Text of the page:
FILE PHOTO - Part of the Starlite Motel's Diving Lady sign was on display at Mesa's Fiesta Mall.
Brian Barela, left, and Levi and Larry Graham of Graham's Neon and Electric Sign Specialists in Mesa pose with a portion of the Starlite Motel's "Diving Lady" sign on Wednesday, March 9, 2011, to be taken to Fiesta Mall where it will be on display for the next several months in hopes of eliciting donations for its restoration.
Darryl Webb/TRIBUNE FILE
East Mesa's neon-sign decorated corridor harkens back to a bygone era that no longer sees the number of tourists flocking to places such as Starlite Motel along Main Street. Feb. 20, 2009
E.V. historic sites are fighting for survival
THREATENED: The Arizona Preservation Foundation has named
several areas as the most endangered historical properties in the
East Valley, including the Buckhorn Baths in east Mesa.
Here is a picture of Alice Sliger (front row, center) with the owners and some players of the San Francisco Giants in front of the Buckhorn Mineral Baths in the mid-1960s. Hall of Fame pitcher Gaylord Perry is pictured in the back row, fifth from the left. Perry’s father is pictured on Sliger’s right.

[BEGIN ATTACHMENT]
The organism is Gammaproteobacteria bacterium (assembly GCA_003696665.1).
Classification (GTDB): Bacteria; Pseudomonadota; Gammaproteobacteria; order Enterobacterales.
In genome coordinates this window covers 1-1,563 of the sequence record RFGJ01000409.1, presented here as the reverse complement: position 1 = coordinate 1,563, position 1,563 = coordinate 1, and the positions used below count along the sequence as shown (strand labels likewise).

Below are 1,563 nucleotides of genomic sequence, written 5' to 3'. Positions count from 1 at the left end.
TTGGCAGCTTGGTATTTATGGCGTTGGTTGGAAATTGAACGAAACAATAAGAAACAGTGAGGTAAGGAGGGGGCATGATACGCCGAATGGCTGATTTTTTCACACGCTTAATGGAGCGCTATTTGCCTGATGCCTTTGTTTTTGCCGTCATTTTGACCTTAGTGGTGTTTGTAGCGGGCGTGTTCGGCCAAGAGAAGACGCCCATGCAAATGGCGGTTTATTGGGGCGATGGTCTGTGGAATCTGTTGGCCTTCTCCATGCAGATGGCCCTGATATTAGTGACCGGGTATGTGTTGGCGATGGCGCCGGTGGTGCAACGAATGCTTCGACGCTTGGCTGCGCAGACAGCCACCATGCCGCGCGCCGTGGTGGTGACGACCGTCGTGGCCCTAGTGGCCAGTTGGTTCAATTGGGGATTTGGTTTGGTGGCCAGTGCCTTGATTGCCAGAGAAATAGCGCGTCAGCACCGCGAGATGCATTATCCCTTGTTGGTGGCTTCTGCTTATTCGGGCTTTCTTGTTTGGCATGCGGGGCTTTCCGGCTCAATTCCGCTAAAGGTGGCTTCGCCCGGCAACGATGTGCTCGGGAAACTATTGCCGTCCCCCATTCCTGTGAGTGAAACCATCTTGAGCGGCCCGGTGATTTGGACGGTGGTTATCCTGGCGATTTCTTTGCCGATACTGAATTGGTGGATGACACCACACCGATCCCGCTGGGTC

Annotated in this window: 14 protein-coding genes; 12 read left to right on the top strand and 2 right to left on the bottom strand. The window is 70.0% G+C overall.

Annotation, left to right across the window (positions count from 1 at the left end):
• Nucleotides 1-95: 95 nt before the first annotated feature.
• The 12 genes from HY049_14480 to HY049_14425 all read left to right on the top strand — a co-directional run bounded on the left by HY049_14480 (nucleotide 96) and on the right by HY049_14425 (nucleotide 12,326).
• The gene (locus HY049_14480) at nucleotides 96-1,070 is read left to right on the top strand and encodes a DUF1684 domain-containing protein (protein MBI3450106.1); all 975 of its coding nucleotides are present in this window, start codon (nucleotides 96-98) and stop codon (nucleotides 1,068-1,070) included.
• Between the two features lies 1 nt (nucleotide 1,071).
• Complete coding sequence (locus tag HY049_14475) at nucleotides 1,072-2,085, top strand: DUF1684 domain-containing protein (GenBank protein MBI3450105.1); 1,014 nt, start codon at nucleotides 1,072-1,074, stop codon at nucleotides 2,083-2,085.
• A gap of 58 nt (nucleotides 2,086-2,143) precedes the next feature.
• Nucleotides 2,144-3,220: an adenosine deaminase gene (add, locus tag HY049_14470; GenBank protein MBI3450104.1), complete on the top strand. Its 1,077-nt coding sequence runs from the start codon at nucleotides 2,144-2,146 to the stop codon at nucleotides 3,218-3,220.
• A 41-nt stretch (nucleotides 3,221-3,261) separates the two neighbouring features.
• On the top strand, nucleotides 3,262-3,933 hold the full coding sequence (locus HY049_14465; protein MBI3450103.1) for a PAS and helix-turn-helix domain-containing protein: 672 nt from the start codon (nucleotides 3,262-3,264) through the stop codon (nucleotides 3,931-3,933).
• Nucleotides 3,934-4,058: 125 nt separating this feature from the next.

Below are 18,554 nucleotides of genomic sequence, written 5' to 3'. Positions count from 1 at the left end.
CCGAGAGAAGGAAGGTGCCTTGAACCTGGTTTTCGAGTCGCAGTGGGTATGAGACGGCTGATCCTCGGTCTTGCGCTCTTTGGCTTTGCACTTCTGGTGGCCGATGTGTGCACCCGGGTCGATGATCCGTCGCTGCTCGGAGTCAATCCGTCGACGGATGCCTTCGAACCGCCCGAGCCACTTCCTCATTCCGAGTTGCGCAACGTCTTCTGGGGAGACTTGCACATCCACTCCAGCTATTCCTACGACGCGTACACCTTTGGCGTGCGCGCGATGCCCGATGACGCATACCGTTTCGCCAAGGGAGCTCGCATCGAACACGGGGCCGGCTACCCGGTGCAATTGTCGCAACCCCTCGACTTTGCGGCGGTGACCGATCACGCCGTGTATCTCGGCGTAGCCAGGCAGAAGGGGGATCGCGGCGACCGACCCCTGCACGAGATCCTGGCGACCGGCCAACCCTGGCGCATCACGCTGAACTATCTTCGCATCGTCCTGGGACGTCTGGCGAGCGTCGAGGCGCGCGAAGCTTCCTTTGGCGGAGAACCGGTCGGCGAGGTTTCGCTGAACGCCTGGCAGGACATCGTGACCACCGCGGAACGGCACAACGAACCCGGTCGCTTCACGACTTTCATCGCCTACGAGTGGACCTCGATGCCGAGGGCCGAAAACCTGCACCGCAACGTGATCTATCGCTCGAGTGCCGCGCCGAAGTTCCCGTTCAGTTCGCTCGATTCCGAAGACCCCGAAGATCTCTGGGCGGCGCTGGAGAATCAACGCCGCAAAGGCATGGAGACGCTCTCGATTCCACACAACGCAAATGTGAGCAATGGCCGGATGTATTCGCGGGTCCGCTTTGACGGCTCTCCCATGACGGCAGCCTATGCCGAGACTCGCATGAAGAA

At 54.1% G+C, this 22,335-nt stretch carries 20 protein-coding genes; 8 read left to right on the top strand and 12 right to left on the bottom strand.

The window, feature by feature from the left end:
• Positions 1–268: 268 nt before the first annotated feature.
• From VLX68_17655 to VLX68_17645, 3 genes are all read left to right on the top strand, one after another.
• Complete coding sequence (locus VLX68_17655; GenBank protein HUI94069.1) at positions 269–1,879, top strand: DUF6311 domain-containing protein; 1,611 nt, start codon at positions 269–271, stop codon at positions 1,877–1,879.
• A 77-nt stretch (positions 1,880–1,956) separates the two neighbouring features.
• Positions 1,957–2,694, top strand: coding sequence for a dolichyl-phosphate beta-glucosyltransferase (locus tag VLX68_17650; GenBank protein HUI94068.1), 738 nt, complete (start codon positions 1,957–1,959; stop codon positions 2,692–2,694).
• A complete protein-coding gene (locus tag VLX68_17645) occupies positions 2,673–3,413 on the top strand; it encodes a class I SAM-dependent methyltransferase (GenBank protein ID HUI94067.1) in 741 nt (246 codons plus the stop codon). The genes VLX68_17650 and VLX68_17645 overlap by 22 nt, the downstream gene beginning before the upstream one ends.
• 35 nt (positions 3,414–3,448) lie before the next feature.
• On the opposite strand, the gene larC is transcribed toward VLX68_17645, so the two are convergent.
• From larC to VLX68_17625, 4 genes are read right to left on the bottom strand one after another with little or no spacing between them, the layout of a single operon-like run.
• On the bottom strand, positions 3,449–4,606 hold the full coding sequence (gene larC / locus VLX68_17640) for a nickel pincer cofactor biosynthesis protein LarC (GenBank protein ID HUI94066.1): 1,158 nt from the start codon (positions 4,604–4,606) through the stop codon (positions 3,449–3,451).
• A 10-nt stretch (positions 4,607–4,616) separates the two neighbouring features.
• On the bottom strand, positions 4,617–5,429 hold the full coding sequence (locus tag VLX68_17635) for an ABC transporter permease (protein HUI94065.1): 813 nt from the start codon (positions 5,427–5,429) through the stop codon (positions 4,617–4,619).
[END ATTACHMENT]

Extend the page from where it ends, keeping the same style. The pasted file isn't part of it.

The Society for Commercial Archeology has named two Mesa sites
to its 10 most endangered roadside places list. The Buckhorn Baths
came in fourth on the list and The Diving Lady came in fifth.
“The list showcases the diversity of roadside places and highlights
the issues and challenges facing the preservation of these
important resources,” the society states in a press release.
The Diving Lady, a 78-foot-tall neon sign that features three
stages of a lady in a springboard dive that was in front of the
Starlite Motel for 50 years, came crashing down during a heavy
thunderstorm in October. The society is making a $250 contribution
to help the sign’s restoration.
The Society for Commercial Archeology was established as part of
the Falling by the Wayside program in 2010 to raise awareness of
the importance of roadside places throughout the United States.